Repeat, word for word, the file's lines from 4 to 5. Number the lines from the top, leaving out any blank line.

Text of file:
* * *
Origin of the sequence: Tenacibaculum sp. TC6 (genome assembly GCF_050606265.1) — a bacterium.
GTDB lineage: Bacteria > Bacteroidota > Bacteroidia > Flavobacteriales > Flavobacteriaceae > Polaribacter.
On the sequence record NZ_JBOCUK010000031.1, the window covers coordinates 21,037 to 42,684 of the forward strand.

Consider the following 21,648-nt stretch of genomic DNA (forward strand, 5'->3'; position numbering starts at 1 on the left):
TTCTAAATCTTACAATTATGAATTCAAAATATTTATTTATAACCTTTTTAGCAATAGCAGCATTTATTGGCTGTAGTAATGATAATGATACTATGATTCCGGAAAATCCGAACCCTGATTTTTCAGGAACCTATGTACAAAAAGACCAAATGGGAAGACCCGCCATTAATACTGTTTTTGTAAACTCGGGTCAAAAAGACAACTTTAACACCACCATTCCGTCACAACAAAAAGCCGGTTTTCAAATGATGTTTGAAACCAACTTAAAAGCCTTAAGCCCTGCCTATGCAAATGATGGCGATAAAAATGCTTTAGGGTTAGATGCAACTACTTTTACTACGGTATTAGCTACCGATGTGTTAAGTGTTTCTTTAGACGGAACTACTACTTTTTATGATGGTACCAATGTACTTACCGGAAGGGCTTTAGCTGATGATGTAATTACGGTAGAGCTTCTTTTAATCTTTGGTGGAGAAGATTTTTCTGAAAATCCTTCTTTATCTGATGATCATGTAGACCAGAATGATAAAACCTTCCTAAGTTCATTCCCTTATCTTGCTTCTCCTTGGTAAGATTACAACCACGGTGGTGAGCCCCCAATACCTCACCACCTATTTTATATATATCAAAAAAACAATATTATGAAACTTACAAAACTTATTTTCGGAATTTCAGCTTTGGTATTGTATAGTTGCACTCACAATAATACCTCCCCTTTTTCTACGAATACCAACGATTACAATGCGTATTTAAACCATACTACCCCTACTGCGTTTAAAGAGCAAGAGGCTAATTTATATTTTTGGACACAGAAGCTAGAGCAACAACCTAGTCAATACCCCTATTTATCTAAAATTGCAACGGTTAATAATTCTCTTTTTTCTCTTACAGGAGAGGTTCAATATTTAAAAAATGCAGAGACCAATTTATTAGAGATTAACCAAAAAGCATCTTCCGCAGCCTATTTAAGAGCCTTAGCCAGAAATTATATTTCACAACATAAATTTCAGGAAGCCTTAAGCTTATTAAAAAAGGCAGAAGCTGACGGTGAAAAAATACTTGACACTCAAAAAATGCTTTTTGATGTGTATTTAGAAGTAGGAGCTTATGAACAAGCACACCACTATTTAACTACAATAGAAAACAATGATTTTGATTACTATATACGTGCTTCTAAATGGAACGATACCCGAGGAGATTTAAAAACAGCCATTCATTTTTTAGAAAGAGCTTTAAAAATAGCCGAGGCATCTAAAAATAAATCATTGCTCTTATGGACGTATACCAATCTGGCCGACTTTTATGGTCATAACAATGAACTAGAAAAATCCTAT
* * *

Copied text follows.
Consider the following 21,648-nt stretch of genomic DNA (forward strand, 5'->3'; position numbering starts at 1 on the left):
TTCTAAATCTTACAATTATGAATTCAAAATATTTATTTATAACCTTTTTAGCAATAGCAGCATTTATTGGCTGTAGTAATGATAATGATACTATGATTCCGGAAAATCCGAACCCTGATTTTTCAGGAACCTATGTACAAAAAGACCAAATGGGAAGACCCGCCATTAATACTGTTTTTGTAAACTCGGGTCAAAAAGACAACTTTAACACCACCATTCCGTCACAACAAAAAGCCGGTTTTCAAATGATGTTTGAAACCAACTTAAAAGCCTTAAGCCCTGCCTATGCAAATGATGGCGATAAAAATGCTTTAGGGTTAGATGCAACTACTTTTACTACGGTATTAGCTACCGATGTGTTAAGTGTTTCTTTAGACGGAACTACTACTTTTTATGATGGTACCAATGTACTTACCGGAAGGGCTTTAGCTGATGATGTAATTACGGTAGAGCTTCTTTTAATCTTTGGTGGAGAAGATTTTTCTGAAAATCCTTCTTTATCTGATGATCATGTAGACCAGAATGATAAAACCTTCCTAAGTTCATTCCCTTATCTTGCTTCTCCTTGGTAAGATTACAACCACGGTGGTGAGCCCCCAATACCTCACCACCTATTTTATATATATCAAAAAAACAATATTATGAAACTTACAAAACTTATTTTCGGAATTTCAGCTTTGGTATTGTATAGTTGCACTCACAATAATACCTCCCCTTTTTCTACGAATACCAACGATTACAATGCGTATTTAAACCATACTACCCCTACTGCGTTTAAAGAGCAAGAGGCTAATTTATATTTTTGGACACAGAAGCTAGAGCAACAACCTAGTCAATACCCCTATTTATCTAAAATTGCAACGGTTAATAATTCTCTTTTTTCTCTTACAGGAGAGGTTCAATATTTAAAAAATGCAGAGACCAATTTATTAGAGATTAACCAAAAAGCATCTTCCGCAGCCTATTTAAGAGCCTTAGCCAGAAATTATATTTCACAACATAAATTTCAGGAAGCCTTAAGCTTATTAAAAAAGGCAGAAGCTGACGGTGAAAAAATACTTGACACTCAAAAAATGCTTTTTGATGTGTATTTAGAAGTAGGAGCTTATGAACAAGCACACCACTATTTAACTACAATAGAAAACAATGATTTTGATTACTATATACGTGCTTCTAAATGGAACGATACCCGAGGAGATTTAAAAACAGCCATTCATTTTTTAGAAAGAGCTTTAAAAATAGCCGAGGCATCTAAAAATAAATCATTGCTCTTATGGACGTATACCAATCTGGCCGACTTTTATGGTCATAACAATGAACTAGAAAAATCCTAT